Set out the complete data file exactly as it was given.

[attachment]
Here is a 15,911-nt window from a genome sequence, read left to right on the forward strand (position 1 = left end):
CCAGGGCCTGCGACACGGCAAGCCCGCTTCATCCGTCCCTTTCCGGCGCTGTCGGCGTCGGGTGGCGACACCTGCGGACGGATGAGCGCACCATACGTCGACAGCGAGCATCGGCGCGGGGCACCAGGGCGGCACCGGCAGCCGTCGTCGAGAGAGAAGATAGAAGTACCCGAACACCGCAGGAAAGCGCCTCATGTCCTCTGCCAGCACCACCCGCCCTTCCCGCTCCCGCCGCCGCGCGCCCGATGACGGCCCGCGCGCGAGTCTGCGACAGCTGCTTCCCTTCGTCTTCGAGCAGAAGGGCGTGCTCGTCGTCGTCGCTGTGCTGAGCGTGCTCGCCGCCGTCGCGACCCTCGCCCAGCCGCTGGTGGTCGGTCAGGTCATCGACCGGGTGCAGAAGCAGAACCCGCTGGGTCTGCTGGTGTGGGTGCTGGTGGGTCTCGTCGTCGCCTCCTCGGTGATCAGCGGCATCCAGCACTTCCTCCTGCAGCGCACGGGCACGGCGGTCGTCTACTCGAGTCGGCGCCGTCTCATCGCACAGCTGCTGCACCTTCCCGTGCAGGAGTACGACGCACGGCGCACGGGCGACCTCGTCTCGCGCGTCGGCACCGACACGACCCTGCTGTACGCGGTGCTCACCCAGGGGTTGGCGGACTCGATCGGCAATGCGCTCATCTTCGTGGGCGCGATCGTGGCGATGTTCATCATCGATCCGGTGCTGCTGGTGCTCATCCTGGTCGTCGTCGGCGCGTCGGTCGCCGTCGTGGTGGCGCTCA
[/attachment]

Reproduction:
Here is a 15,911-nt window from a genome sequence, read left to right on the forward strand (position 1 = left end):
CCAGGGCCTGCGACACGGCAAGCCCGCTTCATCCGTCCCTTTCCGGCGCTGTCGGCGTCGGGTGGCGACACCTGCGGACGGATGAGCGCACCATACGTCGACAGCGAGCATCGGCGCGGGGCACCAGGGCGGCACCGGCAGCCGTCGTCGAGAGAGAAGATAGAAGTACCCGAACACCGCAGGAAAGCGCCTCATGTCCTCTGCCAGCACCACCCGCCCTTCCCGCTCCCGCCGCCGCGCGCCCGATGACGGCCCGCGCGCGAGTCTGCGACAGCTGCTTCCCTTCGTCTTCGAGCAGAAGGGCGTGCTCGTCGTCGTCGCTGTGCTGAGCGTGCTCGCCGCCGTCGCGACCCTCGCCCAGCCGCTGGTGGTCGGTCAGGTCATCGACCGGGTGCAGAAGCAGAACCCGCTGGGTCTGCTGGTGTGGGTGCTGGTGGGTCTCGTCGTCGCCTCCTCGGTGATCAGCGGCATCCAGCACTTCCTCCTGCAGCGCACGGGCACGGCGGTCGTCTACTCGAGTCGGCGCCGTCTCATCGCACAGCTGCTGCACCTTCCCGTGCAGGAGTACGACGCACGGCGCACGGGCGACCTCGTCTCGCGCGTCGGCACCGACACGACCCTGCTGTACGCGGTGCTCACCCAGGGGTTGGCGGACTCGATCGGCAATGCGCTCATCTTCGTGGGCGCGATCGTGGCGATGTTCATCATCGATCCGGTGCTGCTGGTGCTCATCCTGGTCGTCGTCGGCGCGTCGGTCGCCGTCGTGGTGGCGCTCA